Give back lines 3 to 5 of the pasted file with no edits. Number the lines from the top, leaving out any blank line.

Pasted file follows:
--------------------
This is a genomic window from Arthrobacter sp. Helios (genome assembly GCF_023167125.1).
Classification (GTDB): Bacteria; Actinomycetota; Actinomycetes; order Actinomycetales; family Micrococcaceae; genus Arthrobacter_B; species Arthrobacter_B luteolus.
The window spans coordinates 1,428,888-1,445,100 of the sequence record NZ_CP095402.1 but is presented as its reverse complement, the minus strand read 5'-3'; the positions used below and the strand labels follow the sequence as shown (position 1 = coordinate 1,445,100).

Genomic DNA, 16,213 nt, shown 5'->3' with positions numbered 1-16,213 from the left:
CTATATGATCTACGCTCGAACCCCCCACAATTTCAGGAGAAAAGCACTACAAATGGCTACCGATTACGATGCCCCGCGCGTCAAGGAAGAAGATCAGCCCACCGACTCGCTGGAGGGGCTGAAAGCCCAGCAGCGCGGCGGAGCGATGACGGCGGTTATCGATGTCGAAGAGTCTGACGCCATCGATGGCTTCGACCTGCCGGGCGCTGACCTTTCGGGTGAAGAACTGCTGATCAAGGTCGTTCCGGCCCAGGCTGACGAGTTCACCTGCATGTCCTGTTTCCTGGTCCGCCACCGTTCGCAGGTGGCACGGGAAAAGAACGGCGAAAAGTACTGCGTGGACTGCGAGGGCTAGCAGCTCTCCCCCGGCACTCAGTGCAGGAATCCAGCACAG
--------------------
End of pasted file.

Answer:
The window spans coordinates 1,428,888-1,445,100 of the sequence record NZ_CP095402.1 but is presented as its reverse complement, the minus strand read 5'-3'; the positions used below and the strand labels follow the sequence as shown (position 1 = coordinate 1,445,100).

Genomic DNA, 16,213 nt, shown 5'->3' with positions numbered 1-16,213 from the left:
CTATATGATCTACGCTCGAACCCCCCACAATTTCAGGAGAAAAGCACTACAAATGGCTACCGATTACGATGCCCCGCGCGTCAAGGAAGAAGATCAGCCCACCGACTCGCTGGAGGGGCTGAAAGCCCAGCAGCGCGGCGGAGCGATGACGGCGGTTATCGATGTCGAAGAGTCTGACGCCATCGATGGCTTCGACCTGCCGGGCGCTGACCTTTCGGGTGAAGAACTGCTGATCAAGGTCGTTCCGGCCCAGGCTGACGAGTTCACCTGCATGTCCTGTTTCCTGGTCCGCCACCGTTCGCAGGTGGCACGGGAAAAGAACGGCGAAAAGTACTGCGTGGACTGCGAGGGCTAGCAGCTCTCCCCCGGCACTCAGTGCAGGAATCCAGCACAG